- Before you go full throttle with your job search, make sure you have all your references lined up. Read our article, The Keys to Choosing and Using the Best Job References.
- As you prepare for interviews, are you ready to negotiate your compensation package? Test your knowledge and readiness with our Salary Negotiation, Compensation, and Job Offer Quiz. Then review our Salary Negotiation Resources.
- Consider compiling a portfolio to take to interviews and showcase your skills and accomplishments. Learn how in our article, Your Job Skills Portfolio: Gaining an Edge in Job-Hunting.
- You’ve probably been job-hunting through the year, but with all the preparation you’ve done in the preceding months and all you’ve learned, now’s the time to let loose your full-blown job-search campaign. Think it’s crazy to job-hunt as the holidays approach? Any number of experts refute that idea and cite the holidays as one of the best times to job-hunt. If you decide to network at any holiday parties, just be sure you know all the Holiday Office Party Do’s and Don’ts.
- Be sure you are poised to write a thank-you note after you go on each job interview. Find out how with our article, FAQs About Thank You Letters.
- Beyond the thank-you n te, be sure you are following up after each interview. See what you need to do in our article, The Art of the Follow-Up After Job Interviews.
- Not getting interviews or job offers? Depending on how long you’ve been going at the job search full force, it may be too soon to panic.
But as a preemptive strike, you may want to read our article Ten Questions to Ask Yourself if You Still Haven’t Found a Job>
- If all goes well, you may be able to quit your old job this month. Be sure you know how to do so. Read our article, Resigning with Class: How to Diplomatically Resign From Your Job.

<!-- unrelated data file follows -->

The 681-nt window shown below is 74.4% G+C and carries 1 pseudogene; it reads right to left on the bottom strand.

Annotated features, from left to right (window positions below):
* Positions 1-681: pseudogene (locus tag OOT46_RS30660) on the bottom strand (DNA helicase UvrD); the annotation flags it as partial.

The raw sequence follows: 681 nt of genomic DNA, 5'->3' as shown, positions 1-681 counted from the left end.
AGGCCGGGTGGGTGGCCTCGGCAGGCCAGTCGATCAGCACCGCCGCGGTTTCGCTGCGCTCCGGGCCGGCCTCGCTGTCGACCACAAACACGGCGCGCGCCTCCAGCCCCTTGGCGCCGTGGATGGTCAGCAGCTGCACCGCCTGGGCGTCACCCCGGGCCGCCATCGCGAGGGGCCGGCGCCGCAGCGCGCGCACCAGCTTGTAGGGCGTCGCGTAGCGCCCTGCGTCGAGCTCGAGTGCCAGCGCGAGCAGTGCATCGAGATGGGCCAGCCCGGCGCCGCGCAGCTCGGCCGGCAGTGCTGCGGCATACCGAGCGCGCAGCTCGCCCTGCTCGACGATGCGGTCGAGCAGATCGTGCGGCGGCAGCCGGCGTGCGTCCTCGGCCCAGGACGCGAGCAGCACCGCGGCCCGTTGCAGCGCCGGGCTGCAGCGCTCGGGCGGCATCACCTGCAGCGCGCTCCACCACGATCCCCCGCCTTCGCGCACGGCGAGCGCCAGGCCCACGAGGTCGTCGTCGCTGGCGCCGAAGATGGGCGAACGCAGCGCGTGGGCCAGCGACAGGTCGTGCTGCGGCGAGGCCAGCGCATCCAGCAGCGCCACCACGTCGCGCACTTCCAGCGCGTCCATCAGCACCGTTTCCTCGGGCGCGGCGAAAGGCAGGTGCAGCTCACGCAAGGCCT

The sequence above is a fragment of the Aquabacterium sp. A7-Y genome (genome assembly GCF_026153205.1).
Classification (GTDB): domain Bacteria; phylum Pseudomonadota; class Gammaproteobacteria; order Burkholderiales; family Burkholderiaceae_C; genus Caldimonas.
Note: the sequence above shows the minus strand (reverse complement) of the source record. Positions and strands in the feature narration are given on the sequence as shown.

- While it may be too soon for success, if you’ve followed these steps, you may just be able to ring in the new year with a new job! Best of luck to you!
Questions about some of the terminology used in this article? Get more information (definitions and links) on key college, career, and job-search terms by going to our Job-Seeker’s Glossary of Job-Hunting Terms.
Katharine Hansen, Ph.D., creative director and associate publisher of Quintessential Careers, is an educator, author, and blogger who provides content for Quintessential Careers, edits QuintZine, an electronic newsletter for jobseekers, and blogs about storytelling in the job search at A Storied Career. Katharine, who earned her PhD in organizational behavior from Union Institute & University, Cincinnati, OH, is author of Dynamic Cover Letters for New Graduates and A Foot in the Door: Networking Your Way into the Hidden Job Market (both published by Ten Speed Press), as well as Top Notch Executive Resumes (Career Press); and with Randall S. Hansen, Ph.D., Dynamic Cover Letters, Write Your Way to a Higher GPA (Ten Speed), and The Complete Idiot’s Guide to Study Skills (Alpha). Visit her personal Website or reach her by e-mail at kathy(at)quintcareers.com. Check out Dr. Hansen on GooglePlus.